Sana’a: Salafists in Yemen have rejected Al Qaida’s pledge to assist them in their fighting with Al Houthi rebels in the northern province of Saada.

Al Qaida announced last week that it would take revenge against Shiite Al Houthi rebels for their assault on their Sunni counterparts.

“This is a conspiracy against us. [Al] Houthis want to prove that we are akin to Al Qaida,” Surur Al Wadi’i, Salafist spokesman, told Gulf News by telephone.

“We are ideologically different from Al Qaida. We oppose Al Qaida’s killing of Muslims and their armed revolt against Muslim leaders.”

Sectarian violence began when Al Houthi rebels lay siege to a religious school in Damaj village.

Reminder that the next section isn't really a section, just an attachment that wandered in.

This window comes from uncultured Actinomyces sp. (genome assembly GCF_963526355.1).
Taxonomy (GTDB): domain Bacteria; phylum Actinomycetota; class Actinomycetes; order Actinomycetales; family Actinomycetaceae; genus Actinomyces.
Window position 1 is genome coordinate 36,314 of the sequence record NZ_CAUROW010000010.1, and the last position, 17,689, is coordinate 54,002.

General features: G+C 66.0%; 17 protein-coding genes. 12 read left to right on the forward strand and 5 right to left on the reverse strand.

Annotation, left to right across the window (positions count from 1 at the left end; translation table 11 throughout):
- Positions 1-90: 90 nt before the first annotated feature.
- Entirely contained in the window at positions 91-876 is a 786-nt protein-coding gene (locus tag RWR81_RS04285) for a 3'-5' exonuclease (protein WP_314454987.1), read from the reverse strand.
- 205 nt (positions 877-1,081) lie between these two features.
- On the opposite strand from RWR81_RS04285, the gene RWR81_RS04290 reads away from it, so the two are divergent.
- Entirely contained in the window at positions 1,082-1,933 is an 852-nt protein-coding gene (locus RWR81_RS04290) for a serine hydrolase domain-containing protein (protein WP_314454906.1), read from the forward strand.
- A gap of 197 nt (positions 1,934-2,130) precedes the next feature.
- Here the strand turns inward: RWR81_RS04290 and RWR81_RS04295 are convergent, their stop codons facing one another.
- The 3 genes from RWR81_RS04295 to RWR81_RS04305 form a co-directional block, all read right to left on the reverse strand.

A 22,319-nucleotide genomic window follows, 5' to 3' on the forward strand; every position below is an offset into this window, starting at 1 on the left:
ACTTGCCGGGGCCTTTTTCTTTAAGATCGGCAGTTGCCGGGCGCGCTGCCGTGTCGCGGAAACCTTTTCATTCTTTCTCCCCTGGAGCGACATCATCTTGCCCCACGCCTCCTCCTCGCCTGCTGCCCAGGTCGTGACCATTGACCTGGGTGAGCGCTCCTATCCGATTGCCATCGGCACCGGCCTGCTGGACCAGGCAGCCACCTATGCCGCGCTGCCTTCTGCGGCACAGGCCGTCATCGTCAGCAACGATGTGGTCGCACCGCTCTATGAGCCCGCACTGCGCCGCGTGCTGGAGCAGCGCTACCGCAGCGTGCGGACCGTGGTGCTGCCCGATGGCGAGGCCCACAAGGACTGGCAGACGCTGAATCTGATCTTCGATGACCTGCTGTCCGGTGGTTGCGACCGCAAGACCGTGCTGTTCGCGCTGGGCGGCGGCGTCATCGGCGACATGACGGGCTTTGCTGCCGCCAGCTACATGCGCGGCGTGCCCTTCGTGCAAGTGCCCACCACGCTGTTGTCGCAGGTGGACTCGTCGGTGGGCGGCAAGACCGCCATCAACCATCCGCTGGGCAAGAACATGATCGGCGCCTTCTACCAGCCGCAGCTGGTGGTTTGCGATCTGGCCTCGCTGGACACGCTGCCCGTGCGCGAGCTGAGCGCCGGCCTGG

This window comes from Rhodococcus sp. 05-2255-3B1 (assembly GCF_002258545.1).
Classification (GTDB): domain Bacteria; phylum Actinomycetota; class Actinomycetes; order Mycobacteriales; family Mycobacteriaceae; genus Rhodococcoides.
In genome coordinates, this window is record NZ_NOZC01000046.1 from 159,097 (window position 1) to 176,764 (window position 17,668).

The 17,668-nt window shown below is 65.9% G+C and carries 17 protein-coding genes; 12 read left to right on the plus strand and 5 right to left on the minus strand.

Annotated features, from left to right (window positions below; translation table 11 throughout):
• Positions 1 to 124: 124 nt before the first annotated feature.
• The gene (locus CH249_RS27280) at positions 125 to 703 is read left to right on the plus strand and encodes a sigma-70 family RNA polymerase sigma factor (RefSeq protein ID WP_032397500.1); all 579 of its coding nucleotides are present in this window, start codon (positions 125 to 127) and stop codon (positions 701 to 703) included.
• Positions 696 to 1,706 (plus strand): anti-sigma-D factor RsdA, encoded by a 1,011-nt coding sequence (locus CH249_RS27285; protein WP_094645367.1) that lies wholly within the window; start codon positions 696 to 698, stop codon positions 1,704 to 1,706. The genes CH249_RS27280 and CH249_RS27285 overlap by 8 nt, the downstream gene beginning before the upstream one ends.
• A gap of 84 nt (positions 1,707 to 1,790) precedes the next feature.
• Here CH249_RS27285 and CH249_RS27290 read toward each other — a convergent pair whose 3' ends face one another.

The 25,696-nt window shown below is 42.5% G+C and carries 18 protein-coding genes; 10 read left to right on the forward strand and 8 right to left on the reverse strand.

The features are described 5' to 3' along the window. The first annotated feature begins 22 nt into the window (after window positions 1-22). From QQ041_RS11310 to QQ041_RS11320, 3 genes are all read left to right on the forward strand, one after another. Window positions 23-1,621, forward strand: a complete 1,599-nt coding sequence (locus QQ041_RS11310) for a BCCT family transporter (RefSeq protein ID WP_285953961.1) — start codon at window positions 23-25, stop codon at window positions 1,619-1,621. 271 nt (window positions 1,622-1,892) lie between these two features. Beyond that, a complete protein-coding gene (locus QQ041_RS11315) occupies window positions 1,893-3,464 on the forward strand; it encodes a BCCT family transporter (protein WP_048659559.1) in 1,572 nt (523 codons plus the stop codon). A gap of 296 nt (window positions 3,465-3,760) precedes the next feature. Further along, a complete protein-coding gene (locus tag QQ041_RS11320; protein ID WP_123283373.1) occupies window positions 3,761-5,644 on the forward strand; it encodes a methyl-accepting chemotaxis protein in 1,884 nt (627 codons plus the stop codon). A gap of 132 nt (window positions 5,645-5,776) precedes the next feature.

The Al Houthis said that the blockade was aimed at forcing out foreign fighters from the village. They claimed that the Dar Al Hadith school in the village has turned into a recruiting point for foreigner Jihadists.

Salafists responded by saying that foreign students have been studying in the school for ages under the watchful eyes of the government.

Al Wadi’i said that the ongoing clashes claimed the lives of 110 of their supporters. Al Houthis refuse to give the number of dead from their side.

A local source said that pro-Salafist tribesmen retaliated to the Al Houthi blockade on Damaj by laying siege to the Al Houthi-controlled province. Those tribesmen cut off the main road from the capital that passes through Amran province.

A local journalist from Saada, who preferred to be anonymous, told Gulf News that when Al Houthi rebels turned to the road that connects Saada with the province of Hajja, hundreds of pro-Salafist men blocked it.

The journalist said: “[Al] Houthi fighters are trying as hard as they can to break the siege.”

The government, that appeared to be on the fence on the issue, has unsuccessfully sponsored many initiatives to stop the fighting.